Former National MP Chester Borrows (Image: Getty Images).

The former National MP who supports cannabis legalisation

Next year former National MP Chester Borrows will be voting “yes” on the referendum to legalise personal cannabis. He spoke to Teuila Fuatai about his ideological journey.  

Chester Borrows tells a good yarn. Tales from his cop days and salt-of-the-earth banter are part of his appeal. He even uses phrases like “just nuts”, “bonkers” and “stupid stuff” to describe the most dysfunctional parts of our criminal justice system. 

When I sit down with him, he has just finished a discussion panel at this year’s Drug Foundation parliamentary symposium in Wellington. The former National MP was invited to speak after chairing the government’s year-long criminal justice advisory committee. 

During that discussion, asha bandele – US criminal justice reform activist and renowned author – talked about white supremacy. She explained how it played out in daily life, and in systems like the criminal justice one. 

“I would suggest that there is one gateway drug and it’s white supremacy,” bandele said. “What white supremacy does is, first of all, it invents race. And then it decides who in that race has a right to go forward and live at a certain level.”

“So, if there is a gateway drug to problematic, to chaotic drug use, or drug use that undoes a family, or undoes a life, I would call it white supremacy and the kinds of ways that embeds itself.” 

She deemed Borrows – a tad confrontationally – her on-stage “conservative” opposite. Borrows, who lives in Taranaki, was a National MP for 12 years. While he has a kinder view of government than bandele, he was also unequivocal that the disproportionate levels of harm Māori and poor people experience under the criminal justice system is racist and discriminatory. I asked him about his conservativism. What did he think about the role of race in New Zealand’s war on drugs? Was it something his advisory group considered?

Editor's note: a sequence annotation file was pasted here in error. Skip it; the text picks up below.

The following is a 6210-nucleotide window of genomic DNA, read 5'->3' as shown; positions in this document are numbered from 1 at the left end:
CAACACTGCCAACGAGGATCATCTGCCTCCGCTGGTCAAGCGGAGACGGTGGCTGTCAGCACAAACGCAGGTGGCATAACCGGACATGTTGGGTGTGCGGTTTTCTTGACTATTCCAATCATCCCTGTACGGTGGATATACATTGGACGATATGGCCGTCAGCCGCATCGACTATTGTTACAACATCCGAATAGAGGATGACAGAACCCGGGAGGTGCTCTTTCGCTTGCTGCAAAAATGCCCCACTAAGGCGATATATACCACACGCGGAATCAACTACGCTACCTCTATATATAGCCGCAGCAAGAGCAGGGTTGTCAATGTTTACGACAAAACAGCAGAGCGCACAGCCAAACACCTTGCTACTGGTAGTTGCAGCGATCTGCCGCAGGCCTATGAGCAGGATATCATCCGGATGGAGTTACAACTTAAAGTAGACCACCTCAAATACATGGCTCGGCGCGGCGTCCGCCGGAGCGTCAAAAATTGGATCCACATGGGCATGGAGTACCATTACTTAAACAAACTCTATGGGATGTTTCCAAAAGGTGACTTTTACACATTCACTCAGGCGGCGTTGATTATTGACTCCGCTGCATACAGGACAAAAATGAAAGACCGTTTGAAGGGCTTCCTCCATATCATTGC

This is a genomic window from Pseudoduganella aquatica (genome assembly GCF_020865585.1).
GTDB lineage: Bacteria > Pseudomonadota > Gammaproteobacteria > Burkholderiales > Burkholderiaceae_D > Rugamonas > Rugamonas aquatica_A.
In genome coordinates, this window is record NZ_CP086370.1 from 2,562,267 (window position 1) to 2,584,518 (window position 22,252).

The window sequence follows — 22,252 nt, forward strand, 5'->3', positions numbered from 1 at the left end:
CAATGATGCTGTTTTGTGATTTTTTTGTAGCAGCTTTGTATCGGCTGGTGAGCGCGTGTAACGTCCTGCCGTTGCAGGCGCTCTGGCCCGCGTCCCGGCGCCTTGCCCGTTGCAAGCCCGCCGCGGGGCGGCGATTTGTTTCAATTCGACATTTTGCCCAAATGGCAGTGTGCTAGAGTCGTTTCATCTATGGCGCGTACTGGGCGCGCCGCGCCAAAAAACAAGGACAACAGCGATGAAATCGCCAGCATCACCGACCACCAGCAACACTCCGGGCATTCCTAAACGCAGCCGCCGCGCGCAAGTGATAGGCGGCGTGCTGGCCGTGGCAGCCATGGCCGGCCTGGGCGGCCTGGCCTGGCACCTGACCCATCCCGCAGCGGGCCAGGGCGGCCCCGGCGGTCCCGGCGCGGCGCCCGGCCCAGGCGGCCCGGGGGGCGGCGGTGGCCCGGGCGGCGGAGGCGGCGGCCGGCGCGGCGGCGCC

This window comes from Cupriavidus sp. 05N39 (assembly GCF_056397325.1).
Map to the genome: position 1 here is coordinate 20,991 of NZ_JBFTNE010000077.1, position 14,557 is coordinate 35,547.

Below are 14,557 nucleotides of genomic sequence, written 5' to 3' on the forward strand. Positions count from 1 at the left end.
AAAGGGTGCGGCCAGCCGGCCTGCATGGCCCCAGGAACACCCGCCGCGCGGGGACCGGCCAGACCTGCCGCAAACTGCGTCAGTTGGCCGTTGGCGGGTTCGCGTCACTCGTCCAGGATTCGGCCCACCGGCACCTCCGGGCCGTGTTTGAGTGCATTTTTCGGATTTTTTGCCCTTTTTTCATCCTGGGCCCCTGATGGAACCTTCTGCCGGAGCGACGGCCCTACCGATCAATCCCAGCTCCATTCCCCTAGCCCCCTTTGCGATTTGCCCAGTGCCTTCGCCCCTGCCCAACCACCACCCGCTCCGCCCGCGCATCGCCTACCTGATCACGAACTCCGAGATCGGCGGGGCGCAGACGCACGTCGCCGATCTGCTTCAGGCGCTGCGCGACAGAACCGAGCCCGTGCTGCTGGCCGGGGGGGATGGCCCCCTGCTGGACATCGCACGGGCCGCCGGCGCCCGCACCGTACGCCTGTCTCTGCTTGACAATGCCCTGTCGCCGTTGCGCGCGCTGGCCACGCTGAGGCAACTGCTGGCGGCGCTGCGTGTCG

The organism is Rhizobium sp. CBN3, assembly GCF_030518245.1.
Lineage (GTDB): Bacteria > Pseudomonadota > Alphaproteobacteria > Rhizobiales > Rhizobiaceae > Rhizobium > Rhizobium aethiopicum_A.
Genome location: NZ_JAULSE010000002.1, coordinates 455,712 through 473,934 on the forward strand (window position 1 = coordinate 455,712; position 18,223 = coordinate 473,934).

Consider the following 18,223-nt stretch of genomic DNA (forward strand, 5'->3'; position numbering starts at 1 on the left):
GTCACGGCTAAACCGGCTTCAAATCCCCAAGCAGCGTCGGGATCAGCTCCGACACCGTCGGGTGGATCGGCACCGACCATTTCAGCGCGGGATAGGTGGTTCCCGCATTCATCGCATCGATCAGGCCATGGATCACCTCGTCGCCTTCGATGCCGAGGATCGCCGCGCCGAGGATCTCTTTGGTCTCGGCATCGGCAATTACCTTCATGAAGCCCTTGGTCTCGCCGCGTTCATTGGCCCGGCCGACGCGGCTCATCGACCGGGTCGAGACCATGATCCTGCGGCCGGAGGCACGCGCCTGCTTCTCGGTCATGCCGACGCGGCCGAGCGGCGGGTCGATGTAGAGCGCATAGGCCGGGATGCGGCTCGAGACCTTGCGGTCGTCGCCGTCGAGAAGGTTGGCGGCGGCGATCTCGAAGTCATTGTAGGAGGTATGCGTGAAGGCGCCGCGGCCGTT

“I think she believes that a lot of changes around drugs laws and things like the war on crime and the war on drugs, were actually used as a white supremacist tool to deal to black people,” he said.

“I do not think it is the same conversation in New Zealand. I don’t think you could say that a lot of our government policy now is constructed to deal to Māori – but nevertheless, that’s the effect. There is definitely racism there and it pervades across society. And, the institutional racism of government departments works against them…and should always be called out for what it is.”

Chester Borrows (right) and asha bandele (centre) on a panel at the NZ Drung Foundation’s parliamentary symposium (Image: NZ Drug Foundation).

The final report from his advisory committee included recommendations for addressing these systemic problems. Currently under consideration by Justice Minister Andrew Little, the report builds on previous research into the criminal justice system and calls for an investment in specific populations that we know will encounter the justice system unless there’s an intervention. 

It is now possible to identify children who are more likely to run into problems during their formative years and eventually end up in prison. Identifying characteristics include being born to a single mother with no high school qualification and having no positive adult role models. Borrows wants the system to start intervening before it’s too late.